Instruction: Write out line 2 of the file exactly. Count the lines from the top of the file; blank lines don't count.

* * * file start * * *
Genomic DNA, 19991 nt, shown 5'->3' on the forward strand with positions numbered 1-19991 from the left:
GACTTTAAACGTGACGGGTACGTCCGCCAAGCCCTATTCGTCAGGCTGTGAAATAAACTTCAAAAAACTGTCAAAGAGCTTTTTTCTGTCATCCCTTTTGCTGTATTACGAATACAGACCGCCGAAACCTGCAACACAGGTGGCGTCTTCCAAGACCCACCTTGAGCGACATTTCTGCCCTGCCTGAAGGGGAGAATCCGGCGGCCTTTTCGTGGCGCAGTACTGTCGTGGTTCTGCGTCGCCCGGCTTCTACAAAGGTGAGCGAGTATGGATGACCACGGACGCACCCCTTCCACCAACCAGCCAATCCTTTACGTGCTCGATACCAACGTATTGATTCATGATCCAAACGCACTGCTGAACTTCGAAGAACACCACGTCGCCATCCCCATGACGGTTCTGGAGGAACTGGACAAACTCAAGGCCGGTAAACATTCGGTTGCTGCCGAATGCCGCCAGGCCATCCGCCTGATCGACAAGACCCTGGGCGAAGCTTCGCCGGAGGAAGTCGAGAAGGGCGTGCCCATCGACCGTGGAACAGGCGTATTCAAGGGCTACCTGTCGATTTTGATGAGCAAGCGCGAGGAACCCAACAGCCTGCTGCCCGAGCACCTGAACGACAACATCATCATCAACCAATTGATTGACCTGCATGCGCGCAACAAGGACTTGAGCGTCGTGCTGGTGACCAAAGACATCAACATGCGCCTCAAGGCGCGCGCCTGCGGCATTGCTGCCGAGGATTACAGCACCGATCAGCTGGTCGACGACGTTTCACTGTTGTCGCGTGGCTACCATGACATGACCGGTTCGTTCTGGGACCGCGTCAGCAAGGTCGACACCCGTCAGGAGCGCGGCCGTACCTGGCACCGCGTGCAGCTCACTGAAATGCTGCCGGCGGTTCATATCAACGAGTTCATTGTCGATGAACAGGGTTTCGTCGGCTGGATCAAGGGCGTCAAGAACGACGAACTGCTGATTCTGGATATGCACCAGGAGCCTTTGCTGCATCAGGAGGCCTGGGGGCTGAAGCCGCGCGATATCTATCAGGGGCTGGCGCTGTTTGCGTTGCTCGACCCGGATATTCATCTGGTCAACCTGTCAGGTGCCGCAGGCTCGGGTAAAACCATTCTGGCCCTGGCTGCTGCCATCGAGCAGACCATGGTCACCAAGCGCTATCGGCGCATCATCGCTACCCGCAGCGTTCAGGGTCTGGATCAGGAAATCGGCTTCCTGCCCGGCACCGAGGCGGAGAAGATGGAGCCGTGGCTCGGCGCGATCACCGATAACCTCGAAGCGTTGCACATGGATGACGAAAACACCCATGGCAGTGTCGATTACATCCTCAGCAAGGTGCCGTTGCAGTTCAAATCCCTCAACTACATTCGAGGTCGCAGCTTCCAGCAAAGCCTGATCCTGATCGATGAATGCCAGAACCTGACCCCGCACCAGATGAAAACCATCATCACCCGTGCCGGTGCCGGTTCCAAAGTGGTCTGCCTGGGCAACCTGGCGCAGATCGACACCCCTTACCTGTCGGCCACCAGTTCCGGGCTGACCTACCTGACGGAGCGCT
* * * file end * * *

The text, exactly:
GACTTTAAACGTGACGGGTACGTCCGCCAAGCCCTATTCGTCAGGCTGTGAAATAAACTTCAAAAAACTGTCAAAGAGCTTTTTTCTGTCATCCCTTTTGCTGTATTACGAATACAGACCGCCGAAACCTGCAACACAGGTGGCGTCTTCCAAGACCCACCTTGAGCGACATTTCTGCCCTGCCTGAAGGGGAGAATCCGGCGGCCTTTTCGTGGCGCAGTACTGTCGTGGTTCTGCGTCGCCCGGCTTCTACAAAGGTGAGCGAGTATGGATGACCACGGACGCACCCCTTCCACCAACCAGCCAATCCTTTACGTGCTCGATACCAACGTATTGATTCATGATCCAAACGCACTGCTGAACTTCGAAGAACACCACGTCGCCATCCCCATGACGGTTCTGGAGGAACTGGACAAACTCAAGGCCGGTAAACATTCGGTTGCTGCCGAATGCCGCCAGGCCATCCGCCTGATCGACAAGACCCTGGGCGAAGCTTCGCCGGAGGAAGTCGAGAAGGGCGTGCCCATCGACCGTGGAACAGGCGTATTCAAGGGCTACCTGTCGATTTTGATGAGCAAGCGCGAGGAACCCAACAGCCTGCTGCCCGAGCACCTGAACGACAACATCATCATCAACCAATTGATTGACCTGCATGCGCGCAACAAGGACTTGAGCGTCGTGCTGGTGACCAAAGACATCAACATGCGCCTCAAGGCGCGCGCCTGCGGCATTGCTGCCGAGGATTACAGCACCGATCAGCTGGTCGACGACGTTTCACTGTTGTCGCGTGGCTACCATGACATGACCGGTTCGTTCTGGGACCGCGTCAGCAAGGTCGACACCCGTCAGGAGCGCGGCCGTACCTGGCACCGCGTGCAGCTCACTGAAATGCTGCCGGCGGTTCATATCAACGAGTTCATTGTCGATGAACAGGGTTTCGTCGGCTGGATCAAGGGCGTCAAGAACGACGAACTGCTGATTCTGGATATGCACCAGGAGCCTTTGCTGCATCAGGAGGCCTGGGGGCTGAAGCCGCGCGATATCTATCAGGGGCTGGCGCTGTTTGCGTTGCTCGACCCGGATATTCATCTGGTCAACCTGTCAGGTGCCGCAGGCTCGGGTAAAACCATTCTGGCCCTGGCTGCTGCCATCGAGCAGACCATGGTCACCAAGCGCTATCGGCGCATCATCGCTACCCGCAGCGTTCAGGGTCTGGATCAGGAAATCGGCTTCCTGCCCGGCACCGAGGCGGAGAAGATGGAGCCGTGGCTCGGCGCGATCACCGATAACCTCGAAGCGTTGCACATGGATGACGAAAACACCCATGGCAGTGTCGATTACATCCTCAGCAAGGTGCCGTTGCAGTTCAAATCCCTCAACTACATTCGAGGTCGCAGCTTCCAGCAAAGCCTGATCCTGATCGATGAATGCCAGAACCTGACCCCGCACCAGATGAAAACCATCATCACCCGTGCCGGTGCCGGTTCCAAAGTGGTCTGCCTGGGCAACCTGGCGCAGATCGACACCCCTTACCTGTCGGCCACCAGTTCCGGGCTGACCTACCTGACGGAGCGCT